peteg's blog - noise - books - 2011 07 16 BalabanNguyen VietnamATravellersLiteraryCompanion

Vietnam: A Traveller's Literary Companion (ed. John Balaban and Nguyễn Quí Đức)

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I also extracted this one from the ANU library. It is much better than the previous two collections as the two editors have carefully ensured the translations are top-notch and made a decent fist of selection. What is even more awesome is that they include enough bibliographic detail that one could track down not only where the English translation was first published but also the original too (for the most part). I'll be looking for more from these guys.

Some are products of đổi mới, e.g. Nguyễn Huy Thiệp's four contributions, though the general flavour is mid-90s contemporary. I wish they had found something else to excerpt from Dương Thu Hương than Novel without a Name. Standouts:

  • Nguyễn Huy Thiệp's Salt of the Jungle, Crossing the River and Remembrance of the Countryside were all great, but would have benefited from some framing. I found his Fired Gold intriguing and opaque.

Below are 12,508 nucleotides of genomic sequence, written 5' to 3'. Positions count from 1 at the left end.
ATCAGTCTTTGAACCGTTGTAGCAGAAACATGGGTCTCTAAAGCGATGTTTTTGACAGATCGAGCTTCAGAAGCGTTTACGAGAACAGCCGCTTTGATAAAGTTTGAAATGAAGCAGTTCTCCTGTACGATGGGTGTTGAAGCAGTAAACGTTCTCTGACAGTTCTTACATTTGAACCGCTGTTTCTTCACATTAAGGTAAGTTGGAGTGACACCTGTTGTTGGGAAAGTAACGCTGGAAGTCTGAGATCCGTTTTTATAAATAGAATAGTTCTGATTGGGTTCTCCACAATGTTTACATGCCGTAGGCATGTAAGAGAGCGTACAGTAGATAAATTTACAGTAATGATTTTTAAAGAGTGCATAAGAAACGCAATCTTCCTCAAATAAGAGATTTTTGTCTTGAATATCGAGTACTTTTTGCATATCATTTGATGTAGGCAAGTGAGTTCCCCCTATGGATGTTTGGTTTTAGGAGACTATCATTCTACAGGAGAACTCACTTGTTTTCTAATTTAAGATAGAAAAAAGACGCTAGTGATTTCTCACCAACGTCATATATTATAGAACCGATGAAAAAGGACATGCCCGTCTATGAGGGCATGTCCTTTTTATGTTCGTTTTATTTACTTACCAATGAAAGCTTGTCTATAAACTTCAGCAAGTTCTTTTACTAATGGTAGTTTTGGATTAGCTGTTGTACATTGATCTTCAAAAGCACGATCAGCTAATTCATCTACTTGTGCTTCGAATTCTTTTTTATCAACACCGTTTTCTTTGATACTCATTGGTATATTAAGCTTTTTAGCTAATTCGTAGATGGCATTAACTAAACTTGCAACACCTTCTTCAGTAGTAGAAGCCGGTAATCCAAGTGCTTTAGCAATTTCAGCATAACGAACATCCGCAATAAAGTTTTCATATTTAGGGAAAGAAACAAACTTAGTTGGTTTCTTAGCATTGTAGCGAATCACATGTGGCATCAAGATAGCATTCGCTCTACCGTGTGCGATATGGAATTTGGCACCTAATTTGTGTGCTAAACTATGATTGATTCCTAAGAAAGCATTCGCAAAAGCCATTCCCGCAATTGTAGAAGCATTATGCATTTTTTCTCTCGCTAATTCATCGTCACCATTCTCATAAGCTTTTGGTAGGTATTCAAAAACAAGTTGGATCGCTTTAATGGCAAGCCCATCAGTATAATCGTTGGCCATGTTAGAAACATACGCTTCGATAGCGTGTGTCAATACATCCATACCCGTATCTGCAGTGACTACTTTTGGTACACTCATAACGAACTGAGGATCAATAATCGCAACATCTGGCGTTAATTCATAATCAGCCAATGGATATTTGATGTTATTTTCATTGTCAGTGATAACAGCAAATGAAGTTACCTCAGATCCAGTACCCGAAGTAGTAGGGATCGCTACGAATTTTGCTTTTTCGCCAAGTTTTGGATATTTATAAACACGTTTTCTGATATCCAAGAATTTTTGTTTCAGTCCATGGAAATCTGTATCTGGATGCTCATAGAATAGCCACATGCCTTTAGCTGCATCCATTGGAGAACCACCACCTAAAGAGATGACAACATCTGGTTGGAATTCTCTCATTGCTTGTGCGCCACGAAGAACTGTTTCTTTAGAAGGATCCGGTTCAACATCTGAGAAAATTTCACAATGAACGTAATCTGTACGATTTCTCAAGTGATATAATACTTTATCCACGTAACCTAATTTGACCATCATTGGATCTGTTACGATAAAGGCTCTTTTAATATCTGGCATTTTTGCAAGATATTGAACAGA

• The Saigon Tailor Shop by Phạm Thị Hoài is at once a lark and mostly disposable. The melodrama is palpable and consciously overblown, I guess to contrast the Hà Nội setting with the fashion.
  • Lê Minh Khuê's contribution is a reverse-Oedipal romance, A Small Tragedy.
  • The piece by the editor Nguyễn Quí Đức, The Color of Sorrow is one of those classic Saigon stories/cliches: spend more than a few days there and you'll marry someone, or at least get your heart broken. Andrew X. Pham recounts a similar experience, and I could go on.

For all that I'm not sure there's as much evocation of place as the authors wished for, or as implied by this format. Where is the coffee, the bia hơi, the lẩu? How about the cyclos, the traffic, the modernity? The map on page v evokes that feeling of things being a bit indefinite.